Aim: This article aims to explore how policymakers conceptualise a person suitable for disability income support (DIS) and how this compares across two settings – Australia and Canada.
Methods: A constructivist grounded theory approach was used; 45 policymakers in Australia and Canada were interviewed between March 2012 and September 2013. All policymakers are or were influential in the design or assessment of DIS.
Results: Results found that the policymakers in both jurisdictions define a suitable person as having as an ‘ideal type’ of disability with five features – visibility, diagnostic proof, permanency, recognition as a medical illness and perceived as externally caused. Many of the policymakers described how mental illnesses are not an ‘ideal type’ of disability for DIS by juxtaposing the features of mental illnesses against physical illnesses. As such, mental illnesses were labelled imperfect disabilities and physical illnesses as ‘ideal type’ for DIS.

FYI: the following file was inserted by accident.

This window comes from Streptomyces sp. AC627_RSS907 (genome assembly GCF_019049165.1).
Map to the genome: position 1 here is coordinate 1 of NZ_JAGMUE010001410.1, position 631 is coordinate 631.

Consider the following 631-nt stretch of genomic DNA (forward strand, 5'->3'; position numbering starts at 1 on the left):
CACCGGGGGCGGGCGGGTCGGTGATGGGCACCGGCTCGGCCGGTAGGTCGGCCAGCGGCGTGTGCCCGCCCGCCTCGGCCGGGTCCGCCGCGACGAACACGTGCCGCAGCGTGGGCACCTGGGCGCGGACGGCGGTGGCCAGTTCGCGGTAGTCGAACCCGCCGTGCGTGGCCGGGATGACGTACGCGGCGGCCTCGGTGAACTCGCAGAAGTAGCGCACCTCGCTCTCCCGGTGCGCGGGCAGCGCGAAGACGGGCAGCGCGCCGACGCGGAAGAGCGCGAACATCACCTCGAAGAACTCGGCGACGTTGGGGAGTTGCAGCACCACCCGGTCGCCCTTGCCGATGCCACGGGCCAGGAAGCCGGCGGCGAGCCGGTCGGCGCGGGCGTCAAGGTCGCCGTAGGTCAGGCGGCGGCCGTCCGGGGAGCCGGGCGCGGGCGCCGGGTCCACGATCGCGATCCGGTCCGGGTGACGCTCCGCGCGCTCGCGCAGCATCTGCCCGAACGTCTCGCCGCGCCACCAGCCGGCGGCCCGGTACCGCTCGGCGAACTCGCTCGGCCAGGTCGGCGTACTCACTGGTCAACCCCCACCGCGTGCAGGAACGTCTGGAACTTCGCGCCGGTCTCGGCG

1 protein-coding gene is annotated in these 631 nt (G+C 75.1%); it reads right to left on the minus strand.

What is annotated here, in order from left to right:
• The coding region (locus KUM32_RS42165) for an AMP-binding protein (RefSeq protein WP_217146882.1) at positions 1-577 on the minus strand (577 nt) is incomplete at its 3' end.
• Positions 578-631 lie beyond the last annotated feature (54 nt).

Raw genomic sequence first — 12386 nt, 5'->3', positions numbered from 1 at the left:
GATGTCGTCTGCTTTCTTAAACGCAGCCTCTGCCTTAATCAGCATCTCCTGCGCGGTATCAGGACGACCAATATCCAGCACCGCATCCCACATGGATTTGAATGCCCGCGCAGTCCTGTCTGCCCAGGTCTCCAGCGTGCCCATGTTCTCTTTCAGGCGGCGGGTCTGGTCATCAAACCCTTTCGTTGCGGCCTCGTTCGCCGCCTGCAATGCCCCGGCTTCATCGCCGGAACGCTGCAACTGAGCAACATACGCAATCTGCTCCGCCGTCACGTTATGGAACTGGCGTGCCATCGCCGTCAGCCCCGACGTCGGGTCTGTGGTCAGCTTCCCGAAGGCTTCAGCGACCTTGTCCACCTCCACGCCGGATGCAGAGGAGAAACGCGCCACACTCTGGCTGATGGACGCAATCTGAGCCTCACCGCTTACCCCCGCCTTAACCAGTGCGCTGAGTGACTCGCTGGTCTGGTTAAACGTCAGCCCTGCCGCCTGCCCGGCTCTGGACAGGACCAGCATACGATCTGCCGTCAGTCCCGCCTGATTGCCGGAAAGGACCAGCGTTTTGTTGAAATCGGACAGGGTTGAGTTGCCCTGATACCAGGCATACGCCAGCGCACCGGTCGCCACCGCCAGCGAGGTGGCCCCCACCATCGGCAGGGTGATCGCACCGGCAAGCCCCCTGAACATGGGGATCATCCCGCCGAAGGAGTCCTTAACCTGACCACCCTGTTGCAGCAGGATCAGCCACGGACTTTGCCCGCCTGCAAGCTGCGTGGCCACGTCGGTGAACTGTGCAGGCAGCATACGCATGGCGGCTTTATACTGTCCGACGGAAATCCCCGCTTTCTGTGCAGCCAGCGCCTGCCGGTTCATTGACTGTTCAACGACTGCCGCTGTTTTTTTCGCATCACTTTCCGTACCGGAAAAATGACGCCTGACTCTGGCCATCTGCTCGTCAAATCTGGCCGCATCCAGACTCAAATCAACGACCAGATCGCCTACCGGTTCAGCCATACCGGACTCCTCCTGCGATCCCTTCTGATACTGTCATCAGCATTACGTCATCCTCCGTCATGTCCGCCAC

Conclusions: The rise of DIS recipients has divided the once protected ‘deserving’ category of the disabled into more (‘ideal type’ of disability) and less deserving (imperfect disability). Such conceptualisations are important because these categories can influence the allocation of welfare resources.